Los Angeles, California - A federal jury found a Los Angeles doctor and patient recruiter guilty Friday for their roles in a $33 million Medicare fraud scheme in which Medicare was billed for clinic, home health, hospice services and durable medical equipment that patients did not need or did not receive.
Assistant Attorney General Brian A. Benczkowski of the Justice Department’s Criminal Division, U.S. Attorney Nicola T. Hanna of the Central District of California, Assistant Director in Charge Paul D. Delacourt of the FBI’s Los Angeles Field Office and Special Agent in Charge Christian J. Schrank of the U.S. Department of Health and Human Services Office of the Inspector General’s (HHS-OIG) Los Angeles Regional Office and Acting Special Agent in Charge Ryan L. Korner of the IRS Criminal Investigations of the Los Angeles Field Office made the announcement.
Following a seven-day trial, Robert Glazer, M.D., 73, of Los Angeles, California, the owner and operator of the Glazer Clinic located in Los Angeles, California, was found guilty of one count of conspiracy to commit health care fraud and 12 counts of health care fraud. Co-defendant Marina Merino, 62, of Los Angeles, California, a marketer who recruited patients in exchange for kickback payments, was convicted of one count of conspiracy to commit health care fraud and eight counts of health care fraud. Glazer and Merino are expected to be sentenced on Sept. 9, 2019, by U.S. District Judge Otis D. Wright II of the Central District of California, who presided over the trial.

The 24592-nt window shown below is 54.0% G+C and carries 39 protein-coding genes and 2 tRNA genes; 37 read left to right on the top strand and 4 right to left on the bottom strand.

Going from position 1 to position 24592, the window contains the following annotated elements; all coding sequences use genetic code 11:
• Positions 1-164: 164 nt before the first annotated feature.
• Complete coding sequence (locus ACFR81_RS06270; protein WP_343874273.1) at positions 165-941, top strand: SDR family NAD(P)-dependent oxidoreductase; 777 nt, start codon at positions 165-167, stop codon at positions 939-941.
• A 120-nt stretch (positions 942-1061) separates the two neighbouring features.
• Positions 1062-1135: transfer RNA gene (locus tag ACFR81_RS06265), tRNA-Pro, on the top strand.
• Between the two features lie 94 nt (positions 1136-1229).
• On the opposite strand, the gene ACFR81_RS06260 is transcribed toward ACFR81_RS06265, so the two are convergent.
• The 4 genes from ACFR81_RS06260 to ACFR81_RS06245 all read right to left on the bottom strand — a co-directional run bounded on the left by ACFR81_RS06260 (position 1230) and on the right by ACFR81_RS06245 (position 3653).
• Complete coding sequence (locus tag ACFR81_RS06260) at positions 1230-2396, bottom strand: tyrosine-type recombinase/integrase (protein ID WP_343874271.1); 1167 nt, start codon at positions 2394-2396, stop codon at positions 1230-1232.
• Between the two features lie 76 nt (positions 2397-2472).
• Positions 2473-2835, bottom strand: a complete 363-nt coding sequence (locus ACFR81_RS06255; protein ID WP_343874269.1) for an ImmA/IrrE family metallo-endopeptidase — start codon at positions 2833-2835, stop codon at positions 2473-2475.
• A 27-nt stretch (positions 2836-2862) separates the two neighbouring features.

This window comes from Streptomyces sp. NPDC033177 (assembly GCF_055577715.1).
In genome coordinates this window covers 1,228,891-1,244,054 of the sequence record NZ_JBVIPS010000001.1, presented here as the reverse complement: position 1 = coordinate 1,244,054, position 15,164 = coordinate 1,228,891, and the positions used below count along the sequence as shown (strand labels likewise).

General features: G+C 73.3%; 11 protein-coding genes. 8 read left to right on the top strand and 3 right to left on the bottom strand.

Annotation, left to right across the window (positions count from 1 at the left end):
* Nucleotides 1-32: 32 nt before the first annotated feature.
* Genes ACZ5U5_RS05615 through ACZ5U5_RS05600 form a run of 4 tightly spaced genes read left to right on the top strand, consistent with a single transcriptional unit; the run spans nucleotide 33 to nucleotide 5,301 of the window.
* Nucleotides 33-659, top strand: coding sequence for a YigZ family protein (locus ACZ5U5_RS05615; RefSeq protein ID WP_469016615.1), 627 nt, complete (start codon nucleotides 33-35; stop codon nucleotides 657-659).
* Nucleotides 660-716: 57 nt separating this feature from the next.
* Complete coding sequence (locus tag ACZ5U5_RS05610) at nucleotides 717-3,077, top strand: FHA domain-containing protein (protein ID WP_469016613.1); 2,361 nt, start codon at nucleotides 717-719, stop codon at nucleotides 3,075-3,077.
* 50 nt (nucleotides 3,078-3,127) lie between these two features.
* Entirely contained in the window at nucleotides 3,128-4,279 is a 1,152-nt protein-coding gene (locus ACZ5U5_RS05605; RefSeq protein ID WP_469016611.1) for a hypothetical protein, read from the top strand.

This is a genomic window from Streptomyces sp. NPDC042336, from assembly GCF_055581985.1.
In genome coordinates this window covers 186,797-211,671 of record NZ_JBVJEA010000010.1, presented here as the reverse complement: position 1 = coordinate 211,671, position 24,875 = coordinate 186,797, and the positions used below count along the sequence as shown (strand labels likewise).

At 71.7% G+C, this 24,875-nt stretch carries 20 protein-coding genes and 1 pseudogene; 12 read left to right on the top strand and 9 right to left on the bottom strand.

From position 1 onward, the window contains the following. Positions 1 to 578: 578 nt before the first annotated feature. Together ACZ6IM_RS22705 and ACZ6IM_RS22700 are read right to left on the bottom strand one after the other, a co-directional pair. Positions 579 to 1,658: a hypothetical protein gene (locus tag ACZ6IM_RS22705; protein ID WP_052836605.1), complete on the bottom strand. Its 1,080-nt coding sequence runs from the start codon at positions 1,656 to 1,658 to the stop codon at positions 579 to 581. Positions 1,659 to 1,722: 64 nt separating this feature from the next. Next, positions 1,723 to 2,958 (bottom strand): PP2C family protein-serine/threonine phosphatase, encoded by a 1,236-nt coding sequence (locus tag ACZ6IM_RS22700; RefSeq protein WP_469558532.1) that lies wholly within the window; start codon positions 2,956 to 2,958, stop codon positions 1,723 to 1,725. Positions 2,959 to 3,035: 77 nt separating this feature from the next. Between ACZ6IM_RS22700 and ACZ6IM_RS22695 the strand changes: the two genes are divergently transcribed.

Glazer and Merino were charged in a June 2015 superseding indictment, along with Angela Avetisyan, the officer manager of Glazer Clinic and co-owner of Fifth Avenue Home Health located in Los Angeles, California (Fifth Avenue), and Ashot Minasyan, co-owner of Fifth Avenue.
According to the evidence presented at trial, Merino and other marketers received payments from Avetisyan and Minasyan to recruit Medicare beneficiaries to the Glazer Clinic. Thereafter, Glazer billed Medicare for office services and tests that patients did not need or did not receive. Glazer also referred Medicare patients for a variety of services, including home health and hospice services, as well as ordered durable medical equipment that patients did not need or did not receive. Based on referrals from Glazer, Avetisyan and Minasyan billed Medicare for home health services that were not rendered or were not medically necessary through their company, Fifth Avenue. Avetisyan, who worked as an office manager at the Glazer Clinic, also sold Glazer’s referrals to other home health and durable medical equipment agencies. Together, the defendants and their co-conspirators submitted and caused to be submitted claims of approximately $33 million, of which Medicare paid approximately $22 million, the evidence showed.
Avetisyan and Minasyan pleaded guilty in October 2018, and are awaiting sentencing.
The case was investigated by the FBI, HHS-OIG, the IRS, and was brought as part of the Medicare Fraud Strike Force, under the supervision of the Criminal Division’s Fraud Section and the U.S. Attorney’s Office for the Central District of California. The case is being prosecuted by Trial Attorneys Claire Yan, Robyn Pullio, and Emily Culbertson of the Fraud Section.
The Fraud Section leads the Medicare Fraud Strike Force. Since its inception in March 2007, the Medicare Fraud Strike Force, which maintains 14 strike forces operating in 23 districts, has charged nearly 4,000 defendants who have collectively billed the Medicare program for more than $14 billion. In addition, the HHS Centers for Medicare & Medicaid Services, working in conjunction with the HHS-OIG, are taking steps to increase accountability and decrease the presence of fraudulent providers.